Wednesday, February 28, 2007
My own 'prayer life' has gone through many incarnations. When I was little, and having a spiritual crisis in fourth grade (no joke), my mother asked me if I was praying everyday. "No!" So she told me to pray every night and that I should do that by telling God about my day. I took her quite literally, and being an obedient child, I did exactly what she said. I would first pray the "God bless"es, systematically going through each family member and each extended family member, including all two dozen or so cousins and occasionally even select second cousins. And then I would tell God about my day, in nauseating detail: "Dear God, today I went to school and first we studied math and then we had a spelling test and then we had lunch and then..." If I made it through all of this, I would end with the Lord's Prayer, but more often than not, I fell asleep somewhere through my recitation of events. Actually though, this, along with the daily Bible reading my mom suggested, really helped me through that time and comforted me.
As I got older, I experimented with different ways of praying, never quite returning to that childhood pattern. Now I like to think of my prayer life as more intertwined with everything I do. Isn't conversation with God supposed to be part of all we do? But, still, I have to admit that I'm more likely to do the talking and less likely to do the listening. Intertwining prayer with life only works if there is a space in there to hear as well. I'm not so good at emptying out all the bustling noises of my head to make space for anything other than myself to talk back to me. (I'm reminded of this excellent post by my brother about his meditation experiences...)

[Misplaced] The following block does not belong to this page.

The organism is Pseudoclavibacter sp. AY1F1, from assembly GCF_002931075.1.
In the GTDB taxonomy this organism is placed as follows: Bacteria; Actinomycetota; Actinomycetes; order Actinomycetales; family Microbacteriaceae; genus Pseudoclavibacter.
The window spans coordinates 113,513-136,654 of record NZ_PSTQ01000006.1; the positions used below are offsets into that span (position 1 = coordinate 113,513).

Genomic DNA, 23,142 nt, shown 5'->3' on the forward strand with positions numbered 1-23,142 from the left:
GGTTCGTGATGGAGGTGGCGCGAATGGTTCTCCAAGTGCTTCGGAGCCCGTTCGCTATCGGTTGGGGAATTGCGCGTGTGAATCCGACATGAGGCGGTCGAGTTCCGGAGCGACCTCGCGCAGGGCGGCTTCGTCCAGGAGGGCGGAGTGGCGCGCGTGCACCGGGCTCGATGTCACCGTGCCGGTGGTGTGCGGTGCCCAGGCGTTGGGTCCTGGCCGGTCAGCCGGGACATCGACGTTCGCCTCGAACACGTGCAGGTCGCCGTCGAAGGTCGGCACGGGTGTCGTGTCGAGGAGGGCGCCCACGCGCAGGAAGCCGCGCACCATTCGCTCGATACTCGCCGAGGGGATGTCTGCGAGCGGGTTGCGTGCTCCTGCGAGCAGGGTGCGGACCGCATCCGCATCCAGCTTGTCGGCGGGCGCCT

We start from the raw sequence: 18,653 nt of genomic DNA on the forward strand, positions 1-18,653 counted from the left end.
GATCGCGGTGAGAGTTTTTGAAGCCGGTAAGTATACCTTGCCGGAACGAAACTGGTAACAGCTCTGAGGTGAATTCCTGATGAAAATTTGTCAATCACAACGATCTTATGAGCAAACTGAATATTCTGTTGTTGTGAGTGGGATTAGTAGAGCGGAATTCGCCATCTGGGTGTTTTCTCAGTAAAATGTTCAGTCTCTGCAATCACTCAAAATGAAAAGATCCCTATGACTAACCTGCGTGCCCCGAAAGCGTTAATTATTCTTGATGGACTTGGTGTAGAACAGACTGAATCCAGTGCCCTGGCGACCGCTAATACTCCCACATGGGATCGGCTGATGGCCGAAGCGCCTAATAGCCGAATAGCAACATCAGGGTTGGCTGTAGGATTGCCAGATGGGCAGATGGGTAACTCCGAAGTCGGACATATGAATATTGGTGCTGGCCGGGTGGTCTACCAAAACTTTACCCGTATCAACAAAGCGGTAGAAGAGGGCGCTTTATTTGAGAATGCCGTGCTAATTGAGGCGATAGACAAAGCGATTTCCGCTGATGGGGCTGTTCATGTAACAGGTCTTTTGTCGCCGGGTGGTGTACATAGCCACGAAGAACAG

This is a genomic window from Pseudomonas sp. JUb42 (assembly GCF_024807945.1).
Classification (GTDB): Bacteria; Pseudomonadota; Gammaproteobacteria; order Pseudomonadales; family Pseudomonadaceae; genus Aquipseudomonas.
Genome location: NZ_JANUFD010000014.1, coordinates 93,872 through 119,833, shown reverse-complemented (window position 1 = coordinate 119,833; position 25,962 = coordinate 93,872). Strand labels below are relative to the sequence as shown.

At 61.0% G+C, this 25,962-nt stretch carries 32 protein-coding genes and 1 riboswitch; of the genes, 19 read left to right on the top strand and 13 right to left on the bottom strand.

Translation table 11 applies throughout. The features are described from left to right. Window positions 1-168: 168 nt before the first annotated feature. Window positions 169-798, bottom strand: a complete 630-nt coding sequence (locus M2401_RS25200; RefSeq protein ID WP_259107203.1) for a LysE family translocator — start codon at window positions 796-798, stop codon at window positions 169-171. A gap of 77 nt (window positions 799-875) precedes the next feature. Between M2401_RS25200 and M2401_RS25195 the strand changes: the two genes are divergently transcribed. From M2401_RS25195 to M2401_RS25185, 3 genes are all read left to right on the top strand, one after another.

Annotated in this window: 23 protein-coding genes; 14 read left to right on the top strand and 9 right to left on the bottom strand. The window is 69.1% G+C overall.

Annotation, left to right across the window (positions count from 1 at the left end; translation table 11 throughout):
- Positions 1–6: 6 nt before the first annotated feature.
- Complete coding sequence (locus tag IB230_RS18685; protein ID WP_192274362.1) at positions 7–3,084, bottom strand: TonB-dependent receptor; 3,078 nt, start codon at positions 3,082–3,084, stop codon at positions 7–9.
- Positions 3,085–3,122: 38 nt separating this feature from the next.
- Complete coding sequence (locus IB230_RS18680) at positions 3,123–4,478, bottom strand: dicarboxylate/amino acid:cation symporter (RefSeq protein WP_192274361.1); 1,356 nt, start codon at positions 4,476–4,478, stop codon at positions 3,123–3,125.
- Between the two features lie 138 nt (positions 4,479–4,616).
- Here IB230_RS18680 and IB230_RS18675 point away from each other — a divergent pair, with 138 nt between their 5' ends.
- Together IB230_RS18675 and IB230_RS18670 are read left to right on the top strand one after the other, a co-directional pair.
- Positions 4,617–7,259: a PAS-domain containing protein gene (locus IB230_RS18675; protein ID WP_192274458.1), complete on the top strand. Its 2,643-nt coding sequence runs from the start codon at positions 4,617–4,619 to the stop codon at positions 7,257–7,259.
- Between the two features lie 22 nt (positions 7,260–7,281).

Having a disciplined, set-aside, formatted prayer time frankly seems tedious to me sometimes. But I guess that is part of the reality of discipline. If it was something we would do outside of a disciplined routine, then we wouldn't need the discipline of it. But like all disciplines, they are there to shape us even when we don't really want to be shaped.
Praying together is a different matter. I hate reading unison prayers if I feel like I (or we) don't really mean all the words we are saying. And yet, I find that praying together is important, and that we have corporate things to share with God as well as individual. I can think of some specific times when corporate prayer was very meaningful, but I find it hard to consistently avoid feeling like we're just going through the motions.
Do you have a favorite way of praying? Do you find (and how do you find) corporate prayer to be meaningful? Do you have a disciplined way to pray?
Sunday, February 25, 2007
- I like watching the Oscars, but I hate listening to acceptance speeches. I find them so awkward 50% of the time. I give people about one sentence to see if they will actually give a good speech, and then I hit mute until the speech is over.
- I think I like facebook better than myspace.
- I've given up Diet Coke for Lent (all soda, but I only drink Diet Coke anyway.) Two of my members challenged me - one is giving up soda and the other is giving up meat in exchange for me giving up soda. The one who said she would give up meat is being very delinquent so far (not unlike Melissa at Going on to Perfection :).) I've been wanting to stop drinking soda for a while (at least so much soda) because it seems that all those chemicals can't be very good for you, but I really love my Diet Coke, and haven't made myself take the plunge before. But I am extremely competitive, so I'm finding it easier to hold up my end of the deal this time around...